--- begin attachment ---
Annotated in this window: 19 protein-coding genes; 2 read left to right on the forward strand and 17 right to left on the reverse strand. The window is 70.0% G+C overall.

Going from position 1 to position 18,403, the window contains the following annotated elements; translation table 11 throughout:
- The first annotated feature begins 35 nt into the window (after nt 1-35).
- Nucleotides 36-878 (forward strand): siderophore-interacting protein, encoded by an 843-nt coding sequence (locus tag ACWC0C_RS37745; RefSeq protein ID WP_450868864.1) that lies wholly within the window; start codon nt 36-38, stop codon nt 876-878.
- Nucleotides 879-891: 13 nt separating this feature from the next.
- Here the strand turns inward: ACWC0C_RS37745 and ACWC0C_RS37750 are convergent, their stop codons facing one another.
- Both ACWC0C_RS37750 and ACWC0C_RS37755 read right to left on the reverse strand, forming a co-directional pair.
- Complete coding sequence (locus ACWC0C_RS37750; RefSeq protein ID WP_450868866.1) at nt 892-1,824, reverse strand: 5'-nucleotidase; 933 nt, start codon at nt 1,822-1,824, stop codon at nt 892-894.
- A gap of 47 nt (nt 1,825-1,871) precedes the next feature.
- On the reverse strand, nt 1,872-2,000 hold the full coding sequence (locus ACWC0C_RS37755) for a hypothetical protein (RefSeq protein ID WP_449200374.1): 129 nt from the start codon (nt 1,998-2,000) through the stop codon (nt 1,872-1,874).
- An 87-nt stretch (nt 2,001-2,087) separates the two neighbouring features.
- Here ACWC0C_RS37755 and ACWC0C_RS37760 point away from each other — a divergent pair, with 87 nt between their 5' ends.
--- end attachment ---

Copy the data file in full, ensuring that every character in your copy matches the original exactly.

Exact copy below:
Annotated in this window: 19 protein-coding genes; 2 read left to right on the forward strand and 17 right to left on the reverse strand. The window is 70.0% G+C overall.

Going from position 1 to position 18,403, the window contains the following annotated elements; translation table 11 throughout:
- The first annotated feature begins 35 nt into the window (after nt 1-35).
- Nucleotides 36-878 (forward strand): siderophore-interacting protein, encoded by an 843-nt coding sequence (locus tag ACWC0C_RS37745; RefSeq protein ID WP_450868864.1) that lies wholly within the window; start codon nt 36-38, stop codon nt 876-878.
- Nucleotides 879-891: 13 nt separating this feature from the next.
- Here the strand turns inward: ACWC0C_RS37745 and ACWC0C_RS37750 are convergent, their stop codons facing one another.
- Both ACWC0C_RS37750 and ACWC0C_RS37755 read right to left on the reverse strand, forming a co-directional pair.
- Complete coding sequence (locus ACWC0C_RS37750; RefSeq protein ID WP_450868866.1) at nt 892-1,824, reverse strand: 5'-nucleotidase; 933 nt, start codon at nt 1,822-1,824, stop codon at nt 892-894.
- A gap of 47 nt (nt 1,825-1,871) precedes the next feature.
- On the reverse strand, nt 1,872-2,000 hold the full coding sequence (locus ACWC0C_RS37755) for a hypothetical protein (RefSeq protein ID WP_449200374.1): 129 nt from the start codon (nt 1,998-2,000) through the stop codon (nt 1,872-1,874).
- An 87-nt stretch (nt 2,001-2,087) separates the two neighbouring features.
- Here ACWC0C_RS37755 and ACWC0C_RS37760 point away from each other — a divergent pair, with 87 nt between their 5' ends.